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Keywords:

  • acclimation;
  • arbuscular mycorrhizal (AM) fungi;
  • protein abundance;
  • Q10;
  • root respiration (R);
  • temperature

Summary

  • • 
    The arbuscular mycorrhizal (AM) symbiosis is ubiquitous, and the fungus represents a major pathway for carbon movement in the soil–plant system. Here, we investigated the impacts of AM colonization of Plantago lanceolata and temperature on the regulation of root respiration (R).
  • • 
    Warm-grown AM plants exhibited higher rates of R than did nonAM plants, irrespective of root mass. AM plants exhibited higher maximal rates of R (RmaxR measured in the presence of an uncoupler and exogenous substrate) and greater proportional use of Rmax as a result of increased energy demand and/or substrate supply. The higher R values exhibited by AM plants were not associated with higher maximal rates of cytochrome c oxidase (COX) or protein abundance of either the COX or the alternative oxidase.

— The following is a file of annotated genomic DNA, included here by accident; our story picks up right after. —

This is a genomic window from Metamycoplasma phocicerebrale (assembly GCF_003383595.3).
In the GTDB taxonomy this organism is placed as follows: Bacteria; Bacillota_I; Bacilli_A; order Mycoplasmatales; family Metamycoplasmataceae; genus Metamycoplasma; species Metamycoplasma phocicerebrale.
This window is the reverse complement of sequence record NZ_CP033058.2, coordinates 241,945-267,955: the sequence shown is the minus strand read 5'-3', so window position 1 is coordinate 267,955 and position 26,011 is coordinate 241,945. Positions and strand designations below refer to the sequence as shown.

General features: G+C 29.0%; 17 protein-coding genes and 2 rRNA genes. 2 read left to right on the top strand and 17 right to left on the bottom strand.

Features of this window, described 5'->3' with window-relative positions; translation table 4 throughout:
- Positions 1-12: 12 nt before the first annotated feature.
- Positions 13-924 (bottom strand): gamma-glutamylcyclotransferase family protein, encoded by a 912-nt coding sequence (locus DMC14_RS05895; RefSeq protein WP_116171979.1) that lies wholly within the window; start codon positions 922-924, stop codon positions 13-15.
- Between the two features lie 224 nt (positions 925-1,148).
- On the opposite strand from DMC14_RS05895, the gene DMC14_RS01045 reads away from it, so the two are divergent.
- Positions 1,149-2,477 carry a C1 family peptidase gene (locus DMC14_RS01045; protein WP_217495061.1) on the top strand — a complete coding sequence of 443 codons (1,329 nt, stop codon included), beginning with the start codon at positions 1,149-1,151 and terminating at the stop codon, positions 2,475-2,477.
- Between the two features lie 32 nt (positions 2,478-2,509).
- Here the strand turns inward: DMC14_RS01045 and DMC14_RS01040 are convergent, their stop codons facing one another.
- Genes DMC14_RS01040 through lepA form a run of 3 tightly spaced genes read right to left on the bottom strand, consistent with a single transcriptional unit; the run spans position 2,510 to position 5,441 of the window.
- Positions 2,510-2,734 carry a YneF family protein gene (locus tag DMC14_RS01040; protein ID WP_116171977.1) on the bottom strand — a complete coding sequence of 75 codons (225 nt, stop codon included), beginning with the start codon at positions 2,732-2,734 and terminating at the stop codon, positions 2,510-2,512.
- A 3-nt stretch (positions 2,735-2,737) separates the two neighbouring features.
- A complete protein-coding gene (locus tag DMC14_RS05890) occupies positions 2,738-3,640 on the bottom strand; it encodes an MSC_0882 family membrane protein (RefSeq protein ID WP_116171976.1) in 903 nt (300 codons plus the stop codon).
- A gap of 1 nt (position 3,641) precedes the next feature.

• • 
    Arbuscular mycorrhizal colonization had no effect on the short-term temperature dependence (Q10) of R. Cold-acclimated nonAM plants exhibited higher rates of R than their warm-grown nonAM counterparts. By contrast, chilling had a negligible effect on R of AM-plants. Thus, AM plants exhibited less cold acclimation than their nonAM counterparts.
  • • 
    Overall, these results highlight the way in which AM colonization alters the underlying components of respiratory metabolism and the response of root R to sustained changes in growth temperature.